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The Upsetting George Costanza Moment On Seinfeld That Didn't Age Well

"Seinfeld" is retrospectively regarded as one of the most influential sitcoms of all time, but that doesn't mean it was perfect. Hindsight cuts both ways, and it is possible to recognize the innovations in comedy made by the "show about nothing" while also recognizing that a lot of it feels dated by today's cultural standards.

The main cast of "Seinfeld" are all awful people when you look at them objectively. Partially, that's what made the show so uproariously funny. Jerry's (Jerry Seinfeld) shallowness in relationships, Elaine's (Julia Louis-Dreyfus) petulant arrogance, and Kramer's (Michael Richards) penchant for grandiosity render them as unrestrained versions of ourselves; people who do and say the things we're too polite to act out ourselves. As media critic Chuck Klosterman wrote in his book, "I Wear the Black Hat" (via BuzzFeed), the cast of "Seinfeld" "made audiences feel like they were watching the most sinister (and the most authentic) versions of themselves."

This brings us to George Costanza, played to impish perfection by Jason Alexander. Hopelessly neurotic, endlessly unlucky in love, and the perpetual punching bag of the friend group, George wanders through life in an embittered, impotent haze. Over the show's nine seasons, Alexander mined his contemptible character for pure comedy gold. But among all of George's innumerable blunders and transgressions, one moment stands out as particularly reprehensible, not because of George's action but because the show doesn't seem to regard that action as wrong in the first place.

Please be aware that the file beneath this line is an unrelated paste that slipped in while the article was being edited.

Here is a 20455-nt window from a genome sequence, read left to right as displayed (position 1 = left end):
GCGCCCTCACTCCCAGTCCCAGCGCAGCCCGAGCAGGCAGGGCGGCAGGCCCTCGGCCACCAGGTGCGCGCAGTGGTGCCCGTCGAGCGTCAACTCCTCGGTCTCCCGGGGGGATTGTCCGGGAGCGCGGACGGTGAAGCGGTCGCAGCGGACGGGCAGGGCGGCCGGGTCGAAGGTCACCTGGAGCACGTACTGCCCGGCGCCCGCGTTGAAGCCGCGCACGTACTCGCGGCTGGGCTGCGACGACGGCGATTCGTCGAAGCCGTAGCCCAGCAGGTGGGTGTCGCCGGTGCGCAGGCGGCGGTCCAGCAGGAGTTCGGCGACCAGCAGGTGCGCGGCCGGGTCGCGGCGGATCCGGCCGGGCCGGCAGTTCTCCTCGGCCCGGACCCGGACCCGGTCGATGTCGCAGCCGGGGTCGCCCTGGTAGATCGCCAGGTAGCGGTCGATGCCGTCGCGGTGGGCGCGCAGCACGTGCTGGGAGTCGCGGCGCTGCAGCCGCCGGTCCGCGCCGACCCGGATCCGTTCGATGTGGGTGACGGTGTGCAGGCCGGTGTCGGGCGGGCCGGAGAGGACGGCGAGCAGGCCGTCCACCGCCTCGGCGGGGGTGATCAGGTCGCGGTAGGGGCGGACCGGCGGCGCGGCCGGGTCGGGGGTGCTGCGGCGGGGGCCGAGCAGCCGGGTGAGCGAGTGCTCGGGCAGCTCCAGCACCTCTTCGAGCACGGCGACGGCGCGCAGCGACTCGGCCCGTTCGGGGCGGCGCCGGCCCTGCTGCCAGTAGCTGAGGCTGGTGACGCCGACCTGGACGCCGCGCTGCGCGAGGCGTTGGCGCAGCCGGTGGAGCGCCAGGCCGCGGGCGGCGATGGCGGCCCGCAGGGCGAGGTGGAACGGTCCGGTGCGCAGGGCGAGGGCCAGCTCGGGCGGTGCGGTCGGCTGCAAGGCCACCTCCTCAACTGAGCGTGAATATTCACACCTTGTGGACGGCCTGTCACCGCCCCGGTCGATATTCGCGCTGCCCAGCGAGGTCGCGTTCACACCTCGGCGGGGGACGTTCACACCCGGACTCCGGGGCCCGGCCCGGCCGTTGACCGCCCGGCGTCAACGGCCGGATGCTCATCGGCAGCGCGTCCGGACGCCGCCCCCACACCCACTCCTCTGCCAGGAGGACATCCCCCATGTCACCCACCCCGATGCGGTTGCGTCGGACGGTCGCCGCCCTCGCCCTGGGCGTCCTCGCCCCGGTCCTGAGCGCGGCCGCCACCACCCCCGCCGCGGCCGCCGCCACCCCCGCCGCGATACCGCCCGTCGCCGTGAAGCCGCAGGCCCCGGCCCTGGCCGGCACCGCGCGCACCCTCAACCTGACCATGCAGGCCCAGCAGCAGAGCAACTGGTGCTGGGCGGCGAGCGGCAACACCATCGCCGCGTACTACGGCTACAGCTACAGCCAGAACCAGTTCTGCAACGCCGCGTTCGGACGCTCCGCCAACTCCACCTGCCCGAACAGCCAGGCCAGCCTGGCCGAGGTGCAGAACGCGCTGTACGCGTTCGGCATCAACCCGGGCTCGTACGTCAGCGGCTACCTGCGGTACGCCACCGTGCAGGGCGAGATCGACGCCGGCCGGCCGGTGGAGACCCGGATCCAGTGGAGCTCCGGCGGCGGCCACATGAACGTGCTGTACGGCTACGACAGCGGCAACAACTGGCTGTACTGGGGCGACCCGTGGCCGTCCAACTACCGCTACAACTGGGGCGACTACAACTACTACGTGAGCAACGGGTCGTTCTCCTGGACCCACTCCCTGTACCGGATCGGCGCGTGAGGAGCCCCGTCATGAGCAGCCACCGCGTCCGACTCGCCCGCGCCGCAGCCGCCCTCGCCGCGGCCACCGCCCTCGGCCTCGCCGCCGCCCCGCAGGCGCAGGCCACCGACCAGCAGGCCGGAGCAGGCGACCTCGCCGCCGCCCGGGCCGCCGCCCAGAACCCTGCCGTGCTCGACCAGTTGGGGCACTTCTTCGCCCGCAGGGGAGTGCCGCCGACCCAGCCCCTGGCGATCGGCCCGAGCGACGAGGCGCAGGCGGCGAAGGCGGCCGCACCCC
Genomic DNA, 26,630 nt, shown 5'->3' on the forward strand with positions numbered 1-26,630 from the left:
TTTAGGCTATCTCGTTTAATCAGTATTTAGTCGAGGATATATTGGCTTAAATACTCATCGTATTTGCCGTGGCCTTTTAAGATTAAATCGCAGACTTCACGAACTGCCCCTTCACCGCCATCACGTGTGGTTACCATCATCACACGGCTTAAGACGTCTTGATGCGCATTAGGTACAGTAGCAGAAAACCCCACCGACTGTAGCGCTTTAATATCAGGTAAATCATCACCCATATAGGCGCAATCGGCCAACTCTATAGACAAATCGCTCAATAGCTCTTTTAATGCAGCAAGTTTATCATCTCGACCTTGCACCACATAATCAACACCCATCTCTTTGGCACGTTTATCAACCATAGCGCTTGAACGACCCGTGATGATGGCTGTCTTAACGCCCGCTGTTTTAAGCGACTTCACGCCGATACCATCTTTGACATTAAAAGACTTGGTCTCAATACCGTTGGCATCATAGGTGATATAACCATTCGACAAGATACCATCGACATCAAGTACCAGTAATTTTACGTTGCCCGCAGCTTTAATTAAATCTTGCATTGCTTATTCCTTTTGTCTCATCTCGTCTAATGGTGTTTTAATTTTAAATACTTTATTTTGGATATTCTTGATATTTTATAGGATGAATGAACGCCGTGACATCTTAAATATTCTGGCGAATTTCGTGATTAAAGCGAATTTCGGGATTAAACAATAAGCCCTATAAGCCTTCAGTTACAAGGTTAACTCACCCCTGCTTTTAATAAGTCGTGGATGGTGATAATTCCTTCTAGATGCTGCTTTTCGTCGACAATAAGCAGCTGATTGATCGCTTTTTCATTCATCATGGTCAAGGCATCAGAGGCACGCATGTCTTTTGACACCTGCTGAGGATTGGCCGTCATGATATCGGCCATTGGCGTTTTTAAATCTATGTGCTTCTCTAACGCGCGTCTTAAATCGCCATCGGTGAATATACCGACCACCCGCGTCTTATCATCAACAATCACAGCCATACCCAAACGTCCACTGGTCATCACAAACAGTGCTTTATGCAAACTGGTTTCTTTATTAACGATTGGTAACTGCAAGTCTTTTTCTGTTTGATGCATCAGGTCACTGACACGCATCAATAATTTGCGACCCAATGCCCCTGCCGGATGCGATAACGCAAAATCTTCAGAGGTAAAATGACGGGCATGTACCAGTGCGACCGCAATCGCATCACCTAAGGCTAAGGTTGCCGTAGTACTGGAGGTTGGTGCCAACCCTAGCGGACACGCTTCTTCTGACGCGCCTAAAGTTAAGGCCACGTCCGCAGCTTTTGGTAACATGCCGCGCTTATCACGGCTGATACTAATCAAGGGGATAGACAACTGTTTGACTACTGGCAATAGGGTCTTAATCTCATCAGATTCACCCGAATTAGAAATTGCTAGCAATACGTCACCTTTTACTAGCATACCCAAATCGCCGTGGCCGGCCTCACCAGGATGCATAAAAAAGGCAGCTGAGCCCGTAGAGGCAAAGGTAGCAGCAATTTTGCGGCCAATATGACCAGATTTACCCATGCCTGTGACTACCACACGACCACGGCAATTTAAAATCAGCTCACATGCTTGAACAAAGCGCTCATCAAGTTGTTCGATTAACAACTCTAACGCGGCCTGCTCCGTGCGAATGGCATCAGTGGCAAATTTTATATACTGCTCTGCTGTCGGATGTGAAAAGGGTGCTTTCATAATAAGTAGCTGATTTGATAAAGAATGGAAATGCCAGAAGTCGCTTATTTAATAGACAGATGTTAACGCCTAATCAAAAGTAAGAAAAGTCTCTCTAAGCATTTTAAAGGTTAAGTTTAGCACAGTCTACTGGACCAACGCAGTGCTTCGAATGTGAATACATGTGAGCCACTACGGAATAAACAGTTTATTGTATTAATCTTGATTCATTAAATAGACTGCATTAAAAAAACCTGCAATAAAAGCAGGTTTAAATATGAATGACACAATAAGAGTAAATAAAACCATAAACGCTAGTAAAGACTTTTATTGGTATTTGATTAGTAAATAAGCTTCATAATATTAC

George creeps on a 15-year-old girl

Of all the questionable and unethical things George did throughout "Seinfeld," perhaps none have aged worse than the time he leered at an underaged girl in the Season 4 episode, "The Shoes." The moment takes place when Jerry and George meet with a network executive to pitch a TV show. At the start of the meeting, the executive mentions that his daughter, who he makes clear is 15, will be arriving shortly.

When the daughter, played by Denise Richards, arrives, she removes her jacket, at which point George stares at her cleavage and is reprimanded by the network executive. Jerry, too, chews George out afterward, not for sexually objectifying a teenager but for being too obvious about it. Elaine later scolds him mildly for staring at a minor but Jerry pushes back.

What makes this moment particularly distasteful is not merely George's behavior or Jerry's sanctioning of it, but the way the camera holds on a close-up of Richards' blouse as she bends over. In this way, the camera implicates viewers of the episode in George's grotesque behavior, suggesting through cinematic language that viewers share in the crude moment alongside him. While Richards was in her early 20s when "The Shoes" was filmed, the entire idea of the scene is unequivocally gross. Unlike Richards, who went on to enjoy a successful career, it's a moment that has not aged well.